- Dielectric wall accelerator
The Dielectric Wall Accelerator (DWA) is a new compact particle accelerator designed at the Lawrence Livermore National Security, LLC (LLNS), managed Lawrence Livermore National Lab LLNL, a DOE National lab. It has been turned over to the UC Davis Cancer center supported by the UC Davis Crocker Nuclear Lab. It is designed to produce beams of bare atomic nuclei stripped of electrons--a hydrogen atom minus it's electron-- which is a proton, for use in External Beam Radiation Therapy EBRT. These charged particles are used to destroy cancer tumors inside the body.
Why a DWA is needed
The DWA addresses the main issues with the current proton therapy system—cost and size. Current proton cyclotrons (accelerators) cost $US180 million. These units are the size of a football field. The DWA is estimated to cost $20 million and will fit into a large room.
Types of External Beam Radiotherapy
The older type of radiotherapy is called x-ray, photon, electron, gamma-ray or cobalt-60. Charged particle therapy uses Linear Energy transfer LET to precisely place the energy on the target tumor. This energy damages both strands on the target cell's DNA which leads to cell apoptosis (death).
Charged Particles are superior to x-ray therapy
The current proton system is superior to the 100-year-old x-ray system known as IMRT. IMRT uses an indirect ionization of water in the cell to produce free radicals. These react chemically with the cell destroying single strands of the dual strand DNA.
Protons are many time heavier than electrons which makes them easier to control and allows them to more precisely target a tumor. Protons are charged particles and are accelerated to a predetermined (MeV) level which, using the bragg peak delivers the energy directly within 1–2 mm inside the tumor and stops. IMRT photons primarily indirectly ionizes the single strand DNA nuecleotide using the free radical method to disrupt cell life. Tumors are notorious for having a poor blood supply called cell (hypoxia). This requires the use of drugs to oxygenate the tumor. Since the tumor is fast growing it has a poor blood supply meaning any drugs directed at them will have difficulty getting to them.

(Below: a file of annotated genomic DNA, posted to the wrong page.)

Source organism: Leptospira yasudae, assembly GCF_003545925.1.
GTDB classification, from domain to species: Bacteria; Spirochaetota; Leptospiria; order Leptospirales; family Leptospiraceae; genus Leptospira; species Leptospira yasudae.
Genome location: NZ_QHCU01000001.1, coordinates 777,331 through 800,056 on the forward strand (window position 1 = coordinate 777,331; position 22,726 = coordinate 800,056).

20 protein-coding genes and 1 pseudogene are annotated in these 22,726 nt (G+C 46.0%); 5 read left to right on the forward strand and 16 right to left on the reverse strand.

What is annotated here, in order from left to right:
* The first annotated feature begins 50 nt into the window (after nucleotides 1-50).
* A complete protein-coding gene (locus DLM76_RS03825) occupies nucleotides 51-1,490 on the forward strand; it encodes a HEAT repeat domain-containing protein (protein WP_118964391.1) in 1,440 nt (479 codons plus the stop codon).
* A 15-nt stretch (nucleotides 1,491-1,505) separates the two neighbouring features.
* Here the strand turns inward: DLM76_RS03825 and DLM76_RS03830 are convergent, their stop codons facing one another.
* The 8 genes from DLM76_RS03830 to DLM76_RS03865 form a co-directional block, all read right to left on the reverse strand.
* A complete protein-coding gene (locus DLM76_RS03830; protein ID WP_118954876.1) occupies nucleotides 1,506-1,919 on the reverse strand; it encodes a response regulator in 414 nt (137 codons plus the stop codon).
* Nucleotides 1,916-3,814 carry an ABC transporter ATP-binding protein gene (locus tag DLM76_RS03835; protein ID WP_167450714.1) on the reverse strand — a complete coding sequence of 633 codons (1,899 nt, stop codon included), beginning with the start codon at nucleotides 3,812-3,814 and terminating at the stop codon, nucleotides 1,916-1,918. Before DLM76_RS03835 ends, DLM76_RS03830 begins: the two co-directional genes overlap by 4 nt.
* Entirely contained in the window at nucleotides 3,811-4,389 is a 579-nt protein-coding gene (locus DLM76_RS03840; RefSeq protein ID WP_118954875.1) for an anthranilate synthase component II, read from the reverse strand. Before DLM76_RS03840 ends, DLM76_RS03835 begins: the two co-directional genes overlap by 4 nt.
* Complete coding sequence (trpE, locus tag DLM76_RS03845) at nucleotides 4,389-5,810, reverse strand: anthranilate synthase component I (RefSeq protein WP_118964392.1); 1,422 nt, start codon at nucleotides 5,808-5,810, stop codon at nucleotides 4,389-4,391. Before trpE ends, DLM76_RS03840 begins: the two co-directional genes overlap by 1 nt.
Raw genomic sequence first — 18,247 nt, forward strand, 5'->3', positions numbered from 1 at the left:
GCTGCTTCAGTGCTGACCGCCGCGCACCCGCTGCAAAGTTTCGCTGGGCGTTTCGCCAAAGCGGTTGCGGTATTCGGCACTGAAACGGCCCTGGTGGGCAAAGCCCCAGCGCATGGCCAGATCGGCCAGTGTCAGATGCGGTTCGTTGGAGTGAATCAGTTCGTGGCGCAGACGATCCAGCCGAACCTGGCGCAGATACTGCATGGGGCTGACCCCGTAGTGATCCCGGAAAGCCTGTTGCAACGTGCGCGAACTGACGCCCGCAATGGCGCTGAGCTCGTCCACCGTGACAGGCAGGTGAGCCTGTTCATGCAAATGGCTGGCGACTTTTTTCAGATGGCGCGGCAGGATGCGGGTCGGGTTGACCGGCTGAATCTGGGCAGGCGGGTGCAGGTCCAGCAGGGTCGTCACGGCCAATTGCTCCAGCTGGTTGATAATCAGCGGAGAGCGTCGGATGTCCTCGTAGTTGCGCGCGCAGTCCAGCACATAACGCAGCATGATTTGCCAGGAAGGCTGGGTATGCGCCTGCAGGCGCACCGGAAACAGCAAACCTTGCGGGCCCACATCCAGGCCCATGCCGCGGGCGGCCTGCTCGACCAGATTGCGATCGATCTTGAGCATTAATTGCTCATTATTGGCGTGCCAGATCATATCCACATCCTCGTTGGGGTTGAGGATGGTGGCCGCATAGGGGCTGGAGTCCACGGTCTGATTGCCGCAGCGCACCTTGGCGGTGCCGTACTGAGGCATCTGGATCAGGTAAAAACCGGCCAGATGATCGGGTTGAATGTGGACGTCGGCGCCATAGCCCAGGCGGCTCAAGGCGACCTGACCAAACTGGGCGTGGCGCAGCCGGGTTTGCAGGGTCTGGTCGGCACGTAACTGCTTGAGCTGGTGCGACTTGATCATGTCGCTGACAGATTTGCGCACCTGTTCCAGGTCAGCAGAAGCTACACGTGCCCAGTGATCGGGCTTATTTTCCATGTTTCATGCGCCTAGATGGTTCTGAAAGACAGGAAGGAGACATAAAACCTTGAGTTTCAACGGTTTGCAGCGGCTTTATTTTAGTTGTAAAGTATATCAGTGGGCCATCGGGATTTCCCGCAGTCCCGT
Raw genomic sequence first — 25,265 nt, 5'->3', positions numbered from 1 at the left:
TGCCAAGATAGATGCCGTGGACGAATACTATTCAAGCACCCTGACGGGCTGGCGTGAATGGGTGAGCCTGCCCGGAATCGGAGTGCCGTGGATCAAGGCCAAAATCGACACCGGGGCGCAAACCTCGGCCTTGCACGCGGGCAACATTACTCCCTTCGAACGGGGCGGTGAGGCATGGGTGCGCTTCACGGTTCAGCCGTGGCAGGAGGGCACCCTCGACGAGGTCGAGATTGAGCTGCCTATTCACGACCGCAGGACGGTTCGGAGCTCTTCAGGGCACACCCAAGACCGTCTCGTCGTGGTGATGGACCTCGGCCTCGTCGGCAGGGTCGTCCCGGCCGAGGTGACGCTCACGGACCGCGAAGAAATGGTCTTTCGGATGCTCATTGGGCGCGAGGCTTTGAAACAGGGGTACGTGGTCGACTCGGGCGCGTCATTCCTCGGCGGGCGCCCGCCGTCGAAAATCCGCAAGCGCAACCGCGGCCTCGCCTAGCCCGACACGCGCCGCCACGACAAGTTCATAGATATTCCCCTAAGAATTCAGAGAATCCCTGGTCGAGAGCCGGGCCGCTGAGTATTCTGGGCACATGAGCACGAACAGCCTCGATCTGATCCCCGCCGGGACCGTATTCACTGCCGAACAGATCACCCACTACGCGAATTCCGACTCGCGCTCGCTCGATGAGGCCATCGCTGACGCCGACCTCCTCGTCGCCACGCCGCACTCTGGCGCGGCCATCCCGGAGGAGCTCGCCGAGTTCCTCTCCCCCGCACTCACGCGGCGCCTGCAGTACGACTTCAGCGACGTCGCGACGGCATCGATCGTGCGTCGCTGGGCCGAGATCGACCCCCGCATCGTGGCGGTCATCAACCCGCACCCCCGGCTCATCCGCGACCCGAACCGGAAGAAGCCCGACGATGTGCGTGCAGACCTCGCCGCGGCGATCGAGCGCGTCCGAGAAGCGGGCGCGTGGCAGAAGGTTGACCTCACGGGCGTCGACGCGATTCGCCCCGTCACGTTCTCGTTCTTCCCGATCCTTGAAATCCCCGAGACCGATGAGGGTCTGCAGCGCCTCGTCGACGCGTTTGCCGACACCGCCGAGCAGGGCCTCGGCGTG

The system is a spinoff of a DOE device to inspect nuclear weapons.
This system requires several new advances because of the high energies. A high gradient insulator  patent # 6,331,194. A wide band-gap photoconductive switch, about 4,000 are needed. A Symmetric Blumlein, typical width 1mm.
"A linac technology to accelerate protons to 100 MeV in 1 m is being developed at Lawrence Livermore National Laboratory. Originally developed for x-ray radiography to image explosives, the so-called dielectric wall accelerator generates a pulsed electric field that lasts a few nanoseconds. That proton-accelerating field propagates along an insulating wall at a controlled rate, says LLNL physicist George Caporaso. Compact Particle Acceleration Corp has licensed the technology and is now funding its development for proton therapy. Because the DWA is a pulsed linac, “it is easy to control not only the beam’s intensity but also its spot size and beam width,” says CPAC president Thomas Mackie. Commercial DWA systems are still in early development."
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